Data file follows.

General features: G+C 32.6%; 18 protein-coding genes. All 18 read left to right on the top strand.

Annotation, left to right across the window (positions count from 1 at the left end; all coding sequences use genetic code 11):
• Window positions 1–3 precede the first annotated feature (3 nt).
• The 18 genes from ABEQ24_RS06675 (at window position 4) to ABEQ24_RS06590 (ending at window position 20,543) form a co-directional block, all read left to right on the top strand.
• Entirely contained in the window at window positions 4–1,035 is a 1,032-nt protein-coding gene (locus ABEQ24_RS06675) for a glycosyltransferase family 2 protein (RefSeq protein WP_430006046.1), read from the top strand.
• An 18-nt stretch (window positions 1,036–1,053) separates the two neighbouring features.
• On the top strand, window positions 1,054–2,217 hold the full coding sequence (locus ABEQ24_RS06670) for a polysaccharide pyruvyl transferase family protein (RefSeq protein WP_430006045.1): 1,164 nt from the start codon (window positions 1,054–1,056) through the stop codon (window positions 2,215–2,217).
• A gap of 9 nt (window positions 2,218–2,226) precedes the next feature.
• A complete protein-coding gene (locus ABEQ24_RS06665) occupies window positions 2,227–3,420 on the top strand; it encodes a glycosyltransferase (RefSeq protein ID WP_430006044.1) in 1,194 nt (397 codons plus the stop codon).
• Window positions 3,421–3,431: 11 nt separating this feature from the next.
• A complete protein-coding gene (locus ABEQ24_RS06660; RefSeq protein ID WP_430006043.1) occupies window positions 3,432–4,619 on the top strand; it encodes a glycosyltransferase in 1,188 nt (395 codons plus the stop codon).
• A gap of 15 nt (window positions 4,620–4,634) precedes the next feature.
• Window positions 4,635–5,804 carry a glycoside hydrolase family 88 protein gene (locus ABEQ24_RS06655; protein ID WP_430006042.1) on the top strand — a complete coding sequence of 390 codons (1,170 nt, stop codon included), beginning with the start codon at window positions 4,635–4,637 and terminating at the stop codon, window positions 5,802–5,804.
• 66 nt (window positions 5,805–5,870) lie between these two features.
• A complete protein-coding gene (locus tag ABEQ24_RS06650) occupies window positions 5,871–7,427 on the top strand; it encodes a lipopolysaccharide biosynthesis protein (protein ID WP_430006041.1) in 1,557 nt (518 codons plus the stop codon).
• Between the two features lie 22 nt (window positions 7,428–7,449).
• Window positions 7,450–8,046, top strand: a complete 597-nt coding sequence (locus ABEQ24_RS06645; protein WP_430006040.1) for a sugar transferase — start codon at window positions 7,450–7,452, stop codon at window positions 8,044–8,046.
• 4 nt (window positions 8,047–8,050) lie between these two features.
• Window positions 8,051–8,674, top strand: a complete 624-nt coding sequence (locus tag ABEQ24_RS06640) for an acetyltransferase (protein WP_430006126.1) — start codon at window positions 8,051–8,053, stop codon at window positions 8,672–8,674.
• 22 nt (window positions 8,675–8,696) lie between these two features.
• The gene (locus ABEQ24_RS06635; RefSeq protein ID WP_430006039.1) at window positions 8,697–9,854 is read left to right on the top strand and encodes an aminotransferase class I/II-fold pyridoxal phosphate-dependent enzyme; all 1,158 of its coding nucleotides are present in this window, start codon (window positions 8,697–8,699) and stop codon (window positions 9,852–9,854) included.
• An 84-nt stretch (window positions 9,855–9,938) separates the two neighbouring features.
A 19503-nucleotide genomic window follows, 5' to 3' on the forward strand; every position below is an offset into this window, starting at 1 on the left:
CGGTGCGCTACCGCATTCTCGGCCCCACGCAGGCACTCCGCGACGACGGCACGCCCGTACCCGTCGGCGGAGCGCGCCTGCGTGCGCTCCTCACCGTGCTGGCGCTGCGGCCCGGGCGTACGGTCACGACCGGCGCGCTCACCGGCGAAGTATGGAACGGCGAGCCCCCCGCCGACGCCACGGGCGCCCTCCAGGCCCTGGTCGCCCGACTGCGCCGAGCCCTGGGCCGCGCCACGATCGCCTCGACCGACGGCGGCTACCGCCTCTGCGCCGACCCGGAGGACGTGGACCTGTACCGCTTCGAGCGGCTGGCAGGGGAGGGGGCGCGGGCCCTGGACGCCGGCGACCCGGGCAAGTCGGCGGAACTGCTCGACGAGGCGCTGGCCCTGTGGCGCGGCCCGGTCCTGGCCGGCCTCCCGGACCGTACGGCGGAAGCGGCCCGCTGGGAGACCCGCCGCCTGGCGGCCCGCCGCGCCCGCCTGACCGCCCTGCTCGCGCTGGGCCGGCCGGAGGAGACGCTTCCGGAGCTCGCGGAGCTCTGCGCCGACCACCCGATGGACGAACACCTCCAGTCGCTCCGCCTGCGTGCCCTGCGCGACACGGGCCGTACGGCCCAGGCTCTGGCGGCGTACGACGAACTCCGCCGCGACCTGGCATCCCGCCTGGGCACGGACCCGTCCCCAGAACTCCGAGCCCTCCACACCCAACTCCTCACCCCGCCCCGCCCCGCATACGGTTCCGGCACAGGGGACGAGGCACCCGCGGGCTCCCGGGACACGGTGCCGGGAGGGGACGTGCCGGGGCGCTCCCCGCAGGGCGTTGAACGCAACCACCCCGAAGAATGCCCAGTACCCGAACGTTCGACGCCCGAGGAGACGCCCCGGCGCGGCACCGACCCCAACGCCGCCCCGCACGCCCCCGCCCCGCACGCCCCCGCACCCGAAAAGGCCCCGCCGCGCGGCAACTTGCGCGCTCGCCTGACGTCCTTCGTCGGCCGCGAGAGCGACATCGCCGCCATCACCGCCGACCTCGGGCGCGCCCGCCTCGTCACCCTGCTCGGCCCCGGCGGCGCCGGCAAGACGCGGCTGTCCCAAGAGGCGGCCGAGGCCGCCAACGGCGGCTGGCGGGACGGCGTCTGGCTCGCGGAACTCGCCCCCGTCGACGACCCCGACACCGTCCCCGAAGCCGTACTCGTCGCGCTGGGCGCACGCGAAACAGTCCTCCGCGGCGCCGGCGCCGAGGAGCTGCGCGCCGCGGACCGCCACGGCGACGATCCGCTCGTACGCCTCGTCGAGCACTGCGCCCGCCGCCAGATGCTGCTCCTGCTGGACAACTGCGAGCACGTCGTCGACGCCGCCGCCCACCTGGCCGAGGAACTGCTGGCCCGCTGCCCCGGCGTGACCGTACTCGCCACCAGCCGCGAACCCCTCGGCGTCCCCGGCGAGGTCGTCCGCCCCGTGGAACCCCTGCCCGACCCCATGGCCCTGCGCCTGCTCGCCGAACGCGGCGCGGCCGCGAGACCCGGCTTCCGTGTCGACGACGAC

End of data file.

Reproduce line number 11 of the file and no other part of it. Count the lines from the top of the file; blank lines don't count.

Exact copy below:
• A complete protein-coding gene (locus ABEQ24_RS06660; RefSeq protein ID WP_430006043.1) occupies window positions 3,432–4,619 on the top strand; it encodes a glycosyltransferase in 1,188 nt (395 codons plus the stop codon).